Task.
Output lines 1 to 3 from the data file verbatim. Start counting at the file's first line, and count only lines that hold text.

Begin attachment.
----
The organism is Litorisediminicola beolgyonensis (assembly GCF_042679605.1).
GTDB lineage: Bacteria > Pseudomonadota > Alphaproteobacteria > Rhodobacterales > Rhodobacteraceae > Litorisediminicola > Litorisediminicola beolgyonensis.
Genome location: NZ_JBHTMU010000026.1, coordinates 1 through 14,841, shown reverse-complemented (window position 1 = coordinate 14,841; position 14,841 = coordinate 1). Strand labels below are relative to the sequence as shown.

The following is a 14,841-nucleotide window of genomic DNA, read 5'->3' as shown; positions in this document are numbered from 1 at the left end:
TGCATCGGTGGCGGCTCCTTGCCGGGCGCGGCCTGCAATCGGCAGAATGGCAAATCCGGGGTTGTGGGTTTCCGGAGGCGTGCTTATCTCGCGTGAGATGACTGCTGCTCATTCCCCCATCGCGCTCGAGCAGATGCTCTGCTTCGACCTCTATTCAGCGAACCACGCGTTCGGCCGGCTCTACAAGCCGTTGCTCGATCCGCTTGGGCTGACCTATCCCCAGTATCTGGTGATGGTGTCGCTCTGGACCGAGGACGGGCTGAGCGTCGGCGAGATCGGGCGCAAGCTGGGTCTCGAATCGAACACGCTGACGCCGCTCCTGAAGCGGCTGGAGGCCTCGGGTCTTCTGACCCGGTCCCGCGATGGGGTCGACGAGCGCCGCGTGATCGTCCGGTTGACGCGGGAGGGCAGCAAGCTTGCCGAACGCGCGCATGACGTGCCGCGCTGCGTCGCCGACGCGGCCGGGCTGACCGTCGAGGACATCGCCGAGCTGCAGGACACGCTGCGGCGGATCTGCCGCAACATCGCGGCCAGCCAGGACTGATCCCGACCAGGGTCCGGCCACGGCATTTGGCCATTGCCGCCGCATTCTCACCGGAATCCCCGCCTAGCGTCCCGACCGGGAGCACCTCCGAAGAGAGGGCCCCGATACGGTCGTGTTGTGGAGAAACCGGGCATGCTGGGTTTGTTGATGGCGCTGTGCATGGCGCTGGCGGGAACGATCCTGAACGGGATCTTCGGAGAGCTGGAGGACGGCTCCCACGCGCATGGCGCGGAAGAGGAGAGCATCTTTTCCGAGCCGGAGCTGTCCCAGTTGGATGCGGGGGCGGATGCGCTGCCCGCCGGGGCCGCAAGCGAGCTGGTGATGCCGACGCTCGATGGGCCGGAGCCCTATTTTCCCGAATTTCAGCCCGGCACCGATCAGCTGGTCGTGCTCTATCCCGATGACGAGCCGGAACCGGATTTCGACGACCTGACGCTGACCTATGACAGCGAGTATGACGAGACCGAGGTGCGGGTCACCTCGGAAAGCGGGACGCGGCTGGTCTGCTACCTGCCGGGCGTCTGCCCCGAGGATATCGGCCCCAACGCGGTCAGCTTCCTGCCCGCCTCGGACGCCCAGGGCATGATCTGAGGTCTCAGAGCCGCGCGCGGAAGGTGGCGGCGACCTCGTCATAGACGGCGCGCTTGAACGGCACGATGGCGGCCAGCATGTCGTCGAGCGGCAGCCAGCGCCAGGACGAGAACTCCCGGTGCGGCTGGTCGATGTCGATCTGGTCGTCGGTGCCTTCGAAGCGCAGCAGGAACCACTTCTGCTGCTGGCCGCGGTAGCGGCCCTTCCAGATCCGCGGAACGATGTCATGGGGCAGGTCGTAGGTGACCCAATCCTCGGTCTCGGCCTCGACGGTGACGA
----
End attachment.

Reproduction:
The organism is Litorisediminicola beolgyonensis (assembly GCF_042679605.1).
GTDB lineage: Bacteria > Pseudomonadota > Alphaproteobacteria > Rhodobacterales > Rhodobacteraceae > Litorisediminicola > Litorisediminicola beolgyonensis.
Genome location: NZ_JBHTMU010000026.1, coordinates 1 through 14,841, shown reverse-complemented (window position 1 = coordinate 14,841; position 14,841 = coordinate 1). Strand labels below are relative to the sequence as shown.